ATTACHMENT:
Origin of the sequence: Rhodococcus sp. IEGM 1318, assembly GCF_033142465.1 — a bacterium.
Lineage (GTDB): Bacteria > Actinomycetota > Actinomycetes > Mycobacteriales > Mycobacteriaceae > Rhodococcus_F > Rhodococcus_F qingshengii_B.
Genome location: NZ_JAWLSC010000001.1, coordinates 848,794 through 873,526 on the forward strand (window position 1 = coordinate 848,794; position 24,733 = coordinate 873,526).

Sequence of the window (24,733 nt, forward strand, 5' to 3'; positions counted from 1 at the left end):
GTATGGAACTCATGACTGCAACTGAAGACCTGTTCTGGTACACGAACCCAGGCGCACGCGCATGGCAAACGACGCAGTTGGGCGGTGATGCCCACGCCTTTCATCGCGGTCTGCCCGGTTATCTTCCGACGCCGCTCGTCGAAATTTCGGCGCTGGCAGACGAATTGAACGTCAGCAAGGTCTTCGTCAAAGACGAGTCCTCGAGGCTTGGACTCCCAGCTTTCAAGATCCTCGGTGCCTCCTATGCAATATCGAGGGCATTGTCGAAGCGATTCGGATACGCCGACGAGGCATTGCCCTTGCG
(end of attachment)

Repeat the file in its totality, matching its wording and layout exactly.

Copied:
Origin of the sequence: Rhodococcus sp. IEGM 1318, assembly GCF_033142465.1 — a bacterium.
Lineage (GTDB): Bacteria > Actinomycetota > Actinomycetes > Mycobacteriales > Mycobacteriaceae > Rhodococcus_F > Rhodococcus_F qingshengii_B.
Genome location: NZ_JAWLSC010000001.1, coordinates 848,794 through 873,526 on the forward strand (window position 1 = coordinate 848,794; position 24,733 = coordinate 873,526).

Sequence of the window (24,733 nt, forward strand, 5' to 3'; positions counted from 1 at the left end):
GTATGGAACTCATGACTGCAACTGAAGACCTGTTCTGGTACACGAACCCAGGCGCACGCGCATGGCAAACGACGCAGTTGGGCGGTGATGCCCACGCCTTTCATCGCGGTCTGCCCGGTTATCTTCCGACGCCGCTCGTCGAAATTTCGGCGCTGGCAGACGAATTGAACGTCAGCAAGGTCTTCGTCAAAGACGAGTCCTCGAGGCTTGGACTCCCAGCTTTCAAGATCCTCGGTGCCTCCTATGCAATATCGAGGGCATTGTCGAAGCGATTCGGATACGCCGACGAGGCATTGCCCTTGCG